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“You are right. You can fire me, but you cannot tell me what to do.”

-Jesse Stone to the Town Council (Jesse Stone series)

J.S. Woodsworth was a Methodist minister, a founding member and leader of the Co-operative Commonwealth Federation, a labour activist who had the literal beating scars from police to prove it. He had worked tirelessly in his life to get Canada to treat all Canadians as Brother Jesus implored us to. Yet his values of anti-war and stopping evil entered conflict within him as he sat as a MP in Canada’s Parliament when it came time to declare war on Nazi Germany.

See he was against war. More than just conscientious objection, he saw in war for a way of the 1% to get wealthier through munitions and more efficient ways to exterminate human beings manufacturing, and as a way the wealthy used the draft to cull the herds of poor they saw as taxing on the country’s system. Yet, he also believed the horrors against humanity that his fellow caucus members in the CCF reported back about Germany and their program.

So what was he to do?

On that fateful day, Woodsworth would lose his job as leader of his party and movement, and not be elected again. As he would stand on the side of saving lives of poor Canadians and voting against the war. The one vote against, while the rest of his party voted with the other parties to enter the war. It is not about whether Woodsworth’s decision for anyone else was right or wrong, he had a conviction and made a choice. In that choice, he faced the consequences.

In 1990’s Alberta Kevin Taft as a governmental employee would face a similar choice as he recorder in Shredding the Public Interest (1997) where he recounted how one party rule was not for the betterment of Albertans. As it was in shredding documents that showed the government was intentionally screwing over the elders that built the province, and it resulted in a loss of his job.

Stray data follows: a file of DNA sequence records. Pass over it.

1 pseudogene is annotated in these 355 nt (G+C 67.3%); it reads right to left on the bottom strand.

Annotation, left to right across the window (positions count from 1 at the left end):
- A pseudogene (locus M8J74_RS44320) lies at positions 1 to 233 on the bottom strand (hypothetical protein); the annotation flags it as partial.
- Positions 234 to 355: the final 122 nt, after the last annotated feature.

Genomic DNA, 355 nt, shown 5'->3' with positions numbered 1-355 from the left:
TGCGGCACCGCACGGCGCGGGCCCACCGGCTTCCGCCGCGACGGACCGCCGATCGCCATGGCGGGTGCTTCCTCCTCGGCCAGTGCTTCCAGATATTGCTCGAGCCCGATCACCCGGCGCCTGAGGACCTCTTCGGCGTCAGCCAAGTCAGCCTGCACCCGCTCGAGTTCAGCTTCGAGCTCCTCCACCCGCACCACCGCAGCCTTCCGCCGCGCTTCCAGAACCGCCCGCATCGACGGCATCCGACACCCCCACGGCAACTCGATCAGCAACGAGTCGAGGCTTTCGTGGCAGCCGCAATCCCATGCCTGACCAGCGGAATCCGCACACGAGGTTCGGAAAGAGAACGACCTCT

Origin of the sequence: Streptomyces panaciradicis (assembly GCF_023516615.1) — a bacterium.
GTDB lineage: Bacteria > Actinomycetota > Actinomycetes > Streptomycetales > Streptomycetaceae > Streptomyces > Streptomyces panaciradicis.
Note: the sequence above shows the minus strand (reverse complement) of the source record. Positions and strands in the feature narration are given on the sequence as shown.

Another choice of conviction.

These are hard choices to make in life. Yet we are all faced with them. Those moments when we need to decide, is this the hill I die on? Or does this path tie to other values of mine that can lead me forward. A former co-worker once described working with me as an acquired taste, for that resiliency. There was the grand mission of trying to make my corner of the world a better place where I could follow many paths. Yet in those instances where my heart became set on what was right in a situation whether it be for a group, a person or a practice there was no shaking the ground beneath my feet…and yes in those instances it did simply become one of “you as an organization can continue on that path but it will be without me.” Sometimes I chose to end the professional relationship, other times it was chosen for me. Yet regardless of how it ended, I would leave with my head up knowing I had made a choice much like those examples that opened this reflection.

Whether it was choosing communities of full inclusion regardless of gender identity, sexuality, mental health, being differently abled or cultural origin, which was a stand I needed to take on more than one occasion in my service in religions and spirituality.